Gooder, Paula
SPCK (2011)
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Heaven, Paula Gooder says in her introduction, somewhat redundantly, "is one of those great mysteries that somehow symbolize what we don't know about ourselves and the world around us" but, then, she quite properly justifies her approach by noting that it never does any harm to state the obvious. And in this case she might be particularly perceptive because she goes on to note that the attribute of heaven as our possible dwelling place is strictly secondary to its primary purpose of being God's dwelling place whether we 'get there' or not. Heaven isn't quintessentially personal and future, it's divine and present.

Methodically, Gooder starts with Hebrew cosmology and shows how heaven and earth were not separate but bound together, emphasising the closeness of God to his Chosen People, exemplified in the idea of heaven on earth in the Temple's Holy of Holies. Nonetheless, she points out, the notion that humans might share God's heavenly space came relatively late to Judaism, After which  the analysis becomes just a little laboured, dealing with God's chariot and heavenly creatures; but it picks up with a fascinating  discussion of angels but misses a trick by giving short shrift to fallen angels and "The Satan".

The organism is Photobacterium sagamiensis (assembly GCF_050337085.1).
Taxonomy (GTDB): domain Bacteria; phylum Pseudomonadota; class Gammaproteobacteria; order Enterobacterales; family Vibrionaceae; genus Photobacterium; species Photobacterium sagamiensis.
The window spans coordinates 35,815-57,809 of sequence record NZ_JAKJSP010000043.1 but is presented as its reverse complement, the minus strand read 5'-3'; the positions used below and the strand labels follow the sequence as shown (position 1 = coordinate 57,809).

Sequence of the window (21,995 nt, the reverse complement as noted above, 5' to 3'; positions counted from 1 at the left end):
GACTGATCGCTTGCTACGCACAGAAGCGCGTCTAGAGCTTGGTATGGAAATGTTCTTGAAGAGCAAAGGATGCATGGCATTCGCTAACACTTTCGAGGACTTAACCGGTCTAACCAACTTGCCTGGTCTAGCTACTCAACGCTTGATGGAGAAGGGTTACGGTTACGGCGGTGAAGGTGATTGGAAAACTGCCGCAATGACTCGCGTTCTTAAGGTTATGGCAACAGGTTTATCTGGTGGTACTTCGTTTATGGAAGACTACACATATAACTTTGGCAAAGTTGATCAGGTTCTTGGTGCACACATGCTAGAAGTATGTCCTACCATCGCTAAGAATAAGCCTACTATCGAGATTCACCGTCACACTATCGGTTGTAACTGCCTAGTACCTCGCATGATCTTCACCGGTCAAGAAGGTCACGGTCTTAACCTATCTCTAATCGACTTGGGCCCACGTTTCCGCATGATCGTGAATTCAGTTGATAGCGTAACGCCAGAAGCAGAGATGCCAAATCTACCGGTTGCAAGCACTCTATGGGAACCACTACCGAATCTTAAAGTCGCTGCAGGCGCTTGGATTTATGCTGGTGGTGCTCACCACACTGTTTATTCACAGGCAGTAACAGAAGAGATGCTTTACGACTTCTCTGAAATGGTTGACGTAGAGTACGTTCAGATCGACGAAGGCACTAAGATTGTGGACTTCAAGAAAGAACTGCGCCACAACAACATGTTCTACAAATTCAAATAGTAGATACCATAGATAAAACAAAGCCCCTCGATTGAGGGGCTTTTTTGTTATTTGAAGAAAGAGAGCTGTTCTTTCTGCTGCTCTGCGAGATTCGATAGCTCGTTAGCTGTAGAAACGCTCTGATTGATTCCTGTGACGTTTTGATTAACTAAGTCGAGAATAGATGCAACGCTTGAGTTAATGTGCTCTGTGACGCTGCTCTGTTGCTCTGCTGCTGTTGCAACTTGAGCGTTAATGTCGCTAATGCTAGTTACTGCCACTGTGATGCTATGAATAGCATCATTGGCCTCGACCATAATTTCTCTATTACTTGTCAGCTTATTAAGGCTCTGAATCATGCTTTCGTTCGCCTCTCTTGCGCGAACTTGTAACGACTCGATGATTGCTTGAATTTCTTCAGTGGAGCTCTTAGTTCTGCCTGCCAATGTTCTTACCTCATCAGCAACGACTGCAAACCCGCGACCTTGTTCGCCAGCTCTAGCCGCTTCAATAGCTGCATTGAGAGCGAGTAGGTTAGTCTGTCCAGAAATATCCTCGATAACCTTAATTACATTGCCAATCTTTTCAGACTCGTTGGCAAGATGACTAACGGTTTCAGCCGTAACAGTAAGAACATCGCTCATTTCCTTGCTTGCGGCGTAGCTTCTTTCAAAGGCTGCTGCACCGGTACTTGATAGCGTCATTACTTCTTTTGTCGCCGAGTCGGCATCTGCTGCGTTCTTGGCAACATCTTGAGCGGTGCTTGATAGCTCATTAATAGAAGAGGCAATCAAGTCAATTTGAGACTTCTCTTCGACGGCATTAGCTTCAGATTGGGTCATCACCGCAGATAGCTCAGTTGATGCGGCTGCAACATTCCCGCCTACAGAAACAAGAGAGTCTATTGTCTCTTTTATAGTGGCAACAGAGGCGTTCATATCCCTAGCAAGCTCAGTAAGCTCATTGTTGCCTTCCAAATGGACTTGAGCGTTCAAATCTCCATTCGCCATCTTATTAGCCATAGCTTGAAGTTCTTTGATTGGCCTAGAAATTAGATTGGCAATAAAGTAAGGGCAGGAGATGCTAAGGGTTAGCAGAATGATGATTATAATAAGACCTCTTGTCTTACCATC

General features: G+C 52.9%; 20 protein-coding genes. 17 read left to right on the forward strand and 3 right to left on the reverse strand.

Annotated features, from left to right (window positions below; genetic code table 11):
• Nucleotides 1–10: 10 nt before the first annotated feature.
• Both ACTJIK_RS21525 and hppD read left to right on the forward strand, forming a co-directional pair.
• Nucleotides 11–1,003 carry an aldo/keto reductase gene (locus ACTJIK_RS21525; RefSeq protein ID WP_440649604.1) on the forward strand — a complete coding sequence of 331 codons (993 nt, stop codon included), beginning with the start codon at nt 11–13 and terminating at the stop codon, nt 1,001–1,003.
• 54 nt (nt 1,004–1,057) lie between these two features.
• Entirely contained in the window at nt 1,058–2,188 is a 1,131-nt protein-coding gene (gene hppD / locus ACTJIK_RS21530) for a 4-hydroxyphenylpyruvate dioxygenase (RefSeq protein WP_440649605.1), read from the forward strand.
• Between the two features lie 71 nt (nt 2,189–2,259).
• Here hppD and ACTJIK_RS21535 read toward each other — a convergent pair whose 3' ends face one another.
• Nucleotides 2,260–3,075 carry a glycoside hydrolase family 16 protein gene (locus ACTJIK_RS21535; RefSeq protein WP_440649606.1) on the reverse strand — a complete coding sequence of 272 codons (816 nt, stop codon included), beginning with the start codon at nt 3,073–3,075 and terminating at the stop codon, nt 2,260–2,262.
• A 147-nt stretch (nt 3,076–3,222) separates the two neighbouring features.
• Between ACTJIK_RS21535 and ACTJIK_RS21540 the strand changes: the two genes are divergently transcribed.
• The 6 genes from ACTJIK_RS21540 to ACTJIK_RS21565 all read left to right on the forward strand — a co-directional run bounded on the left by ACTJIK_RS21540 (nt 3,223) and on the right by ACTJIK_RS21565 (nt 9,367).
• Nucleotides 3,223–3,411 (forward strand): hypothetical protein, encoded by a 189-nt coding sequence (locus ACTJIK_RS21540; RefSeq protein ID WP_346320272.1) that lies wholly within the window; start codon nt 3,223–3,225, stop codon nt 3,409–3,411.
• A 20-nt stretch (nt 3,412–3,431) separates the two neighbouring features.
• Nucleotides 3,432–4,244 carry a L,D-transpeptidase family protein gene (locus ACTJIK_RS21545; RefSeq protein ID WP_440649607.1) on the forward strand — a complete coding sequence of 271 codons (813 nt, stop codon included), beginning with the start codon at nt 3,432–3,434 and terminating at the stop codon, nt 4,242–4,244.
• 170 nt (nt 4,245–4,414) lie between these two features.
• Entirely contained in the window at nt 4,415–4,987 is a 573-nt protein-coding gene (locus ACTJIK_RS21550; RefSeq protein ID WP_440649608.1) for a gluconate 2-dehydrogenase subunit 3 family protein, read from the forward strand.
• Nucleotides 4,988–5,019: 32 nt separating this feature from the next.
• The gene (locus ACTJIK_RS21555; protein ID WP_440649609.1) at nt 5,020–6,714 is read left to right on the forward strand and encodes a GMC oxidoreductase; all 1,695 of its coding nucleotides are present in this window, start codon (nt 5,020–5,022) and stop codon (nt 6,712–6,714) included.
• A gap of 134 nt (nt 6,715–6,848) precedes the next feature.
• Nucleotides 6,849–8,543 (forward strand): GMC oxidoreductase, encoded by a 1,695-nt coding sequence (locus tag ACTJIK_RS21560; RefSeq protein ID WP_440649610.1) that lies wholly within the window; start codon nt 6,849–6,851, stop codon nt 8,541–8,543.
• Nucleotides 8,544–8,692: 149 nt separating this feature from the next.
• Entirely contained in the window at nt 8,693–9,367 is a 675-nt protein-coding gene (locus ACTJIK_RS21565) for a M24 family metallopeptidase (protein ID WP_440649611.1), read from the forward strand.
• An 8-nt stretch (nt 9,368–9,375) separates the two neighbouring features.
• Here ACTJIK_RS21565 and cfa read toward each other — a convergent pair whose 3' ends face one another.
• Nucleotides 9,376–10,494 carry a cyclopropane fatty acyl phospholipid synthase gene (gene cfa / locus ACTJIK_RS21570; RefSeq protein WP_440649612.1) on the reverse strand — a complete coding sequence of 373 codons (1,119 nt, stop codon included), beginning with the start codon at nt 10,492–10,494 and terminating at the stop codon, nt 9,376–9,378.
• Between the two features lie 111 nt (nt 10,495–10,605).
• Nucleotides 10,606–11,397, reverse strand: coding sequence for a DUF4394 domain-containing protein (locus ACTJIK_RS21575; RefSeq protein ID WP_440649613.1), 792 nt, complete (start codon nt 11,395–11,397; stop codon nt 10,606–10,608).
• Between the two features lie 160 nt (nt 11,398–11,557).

Then, out of a thicket of conflicting evidence, the main thesis rises, clear and unequivocal, based on the writings of Saint Paul: we will rise again in some bodily form; believing in life after death is part of believing in Christ. But what happens between our individual deaths and the end time, the Day of Judgment, is, forgive me, up in the air. You will be relieved to know that there is no Biblical evidence for 'hell' but you might be just a little puzzled to be told at the end that the whole superstructure might simply be metaphorical. Well, yes, all language concerned with God must necessarily be metaphorical but if that is true in the case of the last clause of the Nicene and apostles Creeds what about all the other clauses? If we are entitled to say that Jesus was Incarnate, literally Incarnate, are we entitled to insist on "The Resurrection of the body and life everlasting"?

Somehow, you feel that Gooder does most of the spade work and then does not like the look of what she has dug up. The necessary caution of metaphor in divine matters needs to be tempered with faith in faith and a lively hope.

I can see why she Gooder is rapidly emerging as the acceptable theological face of Anglicanism but, if we are to be so committed to metaphor, I prefer something a little more risky in my encounters with God. Good as far as it goes but it could and should have gone a lot further.